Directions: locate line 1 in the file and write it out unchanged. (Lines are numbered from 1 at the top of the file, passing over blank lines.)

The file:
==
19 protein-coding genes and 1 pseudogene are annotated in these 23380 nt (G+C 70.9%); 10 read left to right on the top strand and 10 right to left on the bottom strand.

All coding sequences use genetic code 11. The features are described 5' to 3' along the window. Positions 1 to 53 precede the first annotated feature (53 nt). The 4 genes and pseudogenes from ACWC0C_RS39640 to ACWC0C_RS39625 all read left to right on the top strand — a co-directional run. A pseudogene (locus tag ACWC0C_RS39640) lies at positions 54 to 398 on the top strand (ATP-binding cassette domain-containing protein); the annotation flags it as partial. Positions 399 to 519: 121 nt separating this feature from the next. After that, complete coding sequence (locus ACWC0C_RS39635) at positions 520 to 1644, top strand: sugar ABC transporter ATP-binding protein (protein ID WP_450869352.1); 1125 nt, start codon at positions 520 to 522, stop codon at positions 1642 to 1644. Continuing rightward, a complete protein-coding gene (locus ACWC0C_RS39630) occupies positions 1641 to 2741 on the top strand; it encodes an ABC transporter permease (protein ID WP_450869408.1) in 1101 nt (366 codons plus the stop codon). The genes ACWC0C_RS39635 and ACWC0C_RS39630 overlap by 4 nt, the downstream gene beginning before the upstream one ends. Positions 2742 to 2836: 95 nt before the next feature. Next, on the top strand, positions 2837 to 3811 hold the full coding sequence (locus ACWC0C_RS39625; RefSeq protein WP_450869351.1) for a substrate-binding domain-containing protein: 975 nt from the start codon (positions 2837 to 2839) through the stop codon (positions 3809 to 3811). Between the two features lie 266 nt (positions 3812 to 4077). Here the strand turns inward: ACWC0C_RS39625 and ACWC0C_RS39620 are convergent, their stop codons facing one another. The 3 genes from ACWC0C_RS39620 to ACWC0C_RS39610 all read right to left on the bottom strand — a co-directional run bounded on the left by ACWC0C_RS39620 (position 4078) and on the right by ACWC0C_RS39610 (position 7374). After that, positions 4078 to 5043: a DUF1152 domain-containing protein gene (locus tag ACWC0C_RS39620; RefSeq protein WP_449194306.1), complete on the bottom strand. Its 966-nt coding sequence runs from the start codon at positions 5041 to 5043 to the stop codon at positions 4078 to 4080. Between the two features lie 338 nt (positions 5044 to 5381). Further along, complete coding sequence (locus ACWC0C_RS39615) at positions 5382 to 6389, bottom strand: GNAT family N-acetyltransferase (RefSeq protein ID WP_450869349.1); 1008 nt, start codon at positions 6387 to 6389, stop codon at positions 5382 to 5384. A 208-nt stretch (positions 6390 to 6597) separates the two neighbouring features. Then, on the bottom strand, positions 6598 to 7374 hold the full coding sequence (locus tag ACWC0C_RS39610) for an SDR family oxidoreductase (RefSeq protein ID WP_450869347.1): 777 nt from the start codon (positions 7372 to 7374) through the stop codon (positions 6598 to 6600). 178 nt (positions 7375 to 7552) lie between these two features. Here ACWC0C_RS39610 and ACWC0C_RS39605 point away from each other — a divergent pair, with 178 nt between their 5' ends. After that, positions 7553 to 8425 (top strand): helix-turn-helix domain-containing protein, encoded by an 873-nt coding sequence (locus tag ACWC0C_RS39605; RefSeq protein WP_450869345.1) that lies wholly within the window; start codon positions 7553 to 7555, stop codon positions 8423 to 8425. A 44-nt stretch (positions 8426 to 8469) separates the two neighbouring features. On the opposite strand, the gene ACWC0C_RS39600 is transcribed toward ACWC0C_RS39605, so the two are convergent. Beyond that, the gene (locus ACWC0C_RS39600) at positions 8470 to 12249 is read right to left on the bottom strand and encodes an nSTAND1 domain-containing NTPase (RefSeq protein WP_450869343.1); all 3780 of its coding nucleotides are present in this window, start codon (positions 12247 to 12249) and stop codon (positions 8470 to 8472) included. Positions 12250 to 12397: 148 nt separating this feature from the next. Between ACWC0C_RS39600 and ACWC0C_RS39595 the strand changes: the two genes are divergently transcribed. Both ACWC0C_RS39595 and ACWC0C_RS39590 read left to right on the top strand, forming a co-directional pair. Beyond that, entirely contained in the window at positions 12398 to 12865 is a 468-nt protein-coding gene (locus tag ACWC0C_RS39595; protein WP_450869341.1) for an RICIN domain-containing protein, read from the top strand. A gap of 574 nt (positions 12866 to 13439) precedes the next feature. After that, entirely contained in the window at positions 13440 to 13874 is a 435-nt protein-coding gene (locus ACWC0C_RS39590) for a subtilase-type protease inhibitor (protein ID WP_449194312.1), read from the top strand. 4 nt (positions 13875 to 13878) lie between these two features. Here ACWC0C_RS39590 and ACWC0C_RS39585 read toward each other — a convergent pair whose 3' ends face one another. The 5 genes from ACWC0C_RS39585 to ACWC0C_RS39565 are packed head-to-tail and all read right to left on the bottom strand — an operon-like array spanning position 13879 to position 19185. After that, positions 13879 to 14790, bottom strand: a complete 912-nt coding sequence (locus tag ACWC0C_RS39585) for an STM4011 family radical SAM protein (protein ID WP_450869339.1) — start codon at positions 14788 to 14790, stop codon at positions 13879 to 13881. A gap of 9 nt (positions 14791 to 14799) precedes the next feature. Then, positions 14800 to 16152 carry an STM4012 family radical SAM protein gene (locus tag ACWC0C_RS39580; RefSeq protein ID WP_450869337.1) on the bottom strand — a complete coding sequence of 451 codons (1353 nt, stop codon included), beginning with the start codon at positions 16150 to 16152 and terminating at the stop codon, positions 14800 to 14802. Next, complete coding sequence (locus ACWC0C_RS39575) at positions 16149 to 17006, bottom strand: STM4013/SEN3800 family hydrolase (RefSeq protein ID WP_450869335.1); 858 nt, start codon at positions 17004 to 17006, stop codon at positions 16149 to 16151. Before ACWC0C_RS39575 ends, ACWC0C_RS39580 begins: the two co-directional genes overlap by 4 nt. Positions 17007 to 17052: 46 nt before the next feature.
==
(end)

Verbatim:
19 protein-coding genes and 1 pseudogene are annotated in these 23380 nt (G+C 70.9%); 10 read left to right on the top strand and 10 right to left on the bottom strand.